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  12. Schade dass die Bevölkerungsentwicklung in all diesen Überlegungen zumeist ausgeblendet wird.
    Siehe: world population clock.

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    1. Not sure what you mean. The IPCC integrated assessment models most definitely include population growth projections.

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  13. Rant incoming:
    In Australia, successive conservative federal governments have quashed support for building infrastructure and encouraging innovation in renewable energy developments. There is some innovation and infrastructure but IMO nowhere near what we could have.
    The justifications for pursuing fossil fuel mining and infrastructure expansion are 'jobs, the economy!' (Never mind that there aren't many jobs for people in the steam- or horse-driven transport industries these days. We aren't really supporting the oil-lamp and candlestick industries either.)
    Our current Prime Minister pays lip service to environmental targets but would rather prop up fossil-fuel and industry magnates that prop up his party. He needs to stop pretending to give a shit so he shows himself to his supporters as the manipulative scrounger he is. I think we're reaching a tipping-point where he is more widely ineffectual. Universe. speed the day Australia has a compassionate, effective government.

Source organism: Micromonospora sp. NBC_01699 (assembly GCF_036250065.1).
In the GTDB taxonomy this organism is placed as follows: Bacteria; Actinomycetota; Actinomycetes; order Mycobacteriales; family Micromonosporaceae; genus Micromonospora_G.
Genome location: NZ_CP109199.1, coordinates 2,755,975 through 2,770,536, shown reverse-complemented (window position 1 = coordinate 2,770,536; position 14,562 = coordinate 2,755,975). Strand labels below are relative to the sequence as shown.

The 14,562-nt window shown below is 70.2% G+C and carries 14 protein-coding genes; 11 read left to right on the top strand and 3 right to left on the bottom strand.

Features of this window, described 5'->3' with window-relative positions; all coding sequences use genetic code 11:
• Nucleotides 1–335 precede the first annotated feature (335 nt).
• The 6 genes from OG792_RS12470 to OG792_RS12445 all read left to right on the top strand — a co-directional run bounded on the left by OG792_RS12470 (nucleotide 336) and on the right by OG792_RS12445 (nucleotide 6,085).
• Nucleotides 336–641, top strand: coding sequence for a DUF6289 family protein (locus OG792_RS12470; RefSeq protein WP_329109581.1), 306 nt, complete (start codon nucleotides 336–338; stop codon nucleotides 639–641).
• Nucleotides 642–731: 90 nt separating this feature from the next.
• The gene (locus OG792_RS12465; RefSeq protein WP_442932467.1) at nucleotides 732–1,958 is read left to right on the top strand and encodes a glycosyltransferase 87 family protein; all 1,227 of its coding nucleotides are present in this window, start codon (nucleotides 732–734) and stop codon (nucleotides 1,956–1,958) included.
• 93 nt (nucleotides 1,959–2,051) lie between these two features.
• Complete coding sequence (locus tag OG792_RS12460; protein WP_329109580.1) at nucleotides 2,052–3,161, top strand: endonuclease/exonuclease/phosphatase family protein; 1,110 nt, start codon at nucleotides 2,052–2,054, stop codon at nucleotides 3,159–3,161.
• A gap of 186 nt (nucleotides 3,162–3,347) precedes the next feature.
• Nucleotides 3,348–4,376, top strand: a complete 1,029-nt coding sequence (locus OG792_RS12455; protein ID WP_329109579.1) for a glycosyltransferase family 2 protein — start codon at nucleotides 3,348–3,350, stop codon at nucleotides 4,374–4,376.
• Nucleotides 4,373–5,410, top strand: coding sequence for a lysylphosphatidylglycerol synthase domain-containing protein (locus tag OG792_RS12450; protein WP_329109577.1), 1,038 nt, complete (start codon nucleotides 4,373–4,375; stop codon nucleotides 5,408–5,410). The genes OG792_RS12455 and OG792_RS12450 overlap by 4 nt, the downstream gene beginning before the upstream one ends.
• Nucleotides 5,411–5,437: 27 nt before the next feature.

/end rant

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  14. Foraminifera is a microorganism that takes carbon out of the oceans and sequesters that carbon as a mineral disposition on the ocean floor. If current trends continue, the oceans will become too acidic for foraminifera to survive and the carbon cycle in the oceans will end when all the foraminifera die from overly acidic ocean conditions.

    We need to help evolution along by genetically engineering the foraminifera to thrive in the high carbon environments of future ocean conditions that are on the way to keep the ocean food cycle going, to amplify it in a more rigorous manor, and to greatly increase carbon sequestration of the oceans caused by the foraminifera.

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  15. “Implementing advanced tribological technologies can also reduce global carbon dioxide emissions by as much as 1,460 million tons of carbon dioxide equivalent (MtCO2) and result in 450,000 million Euros cost savings in the short term. In the long term, the reduction could be as large as 3,140 MtCO2 and the cost savings 970,000 million Euros.” Wiki -- Tribology

    This is on the physics/engineering side of reducing friction.

    What would be the numbers for reducing friction on the social side?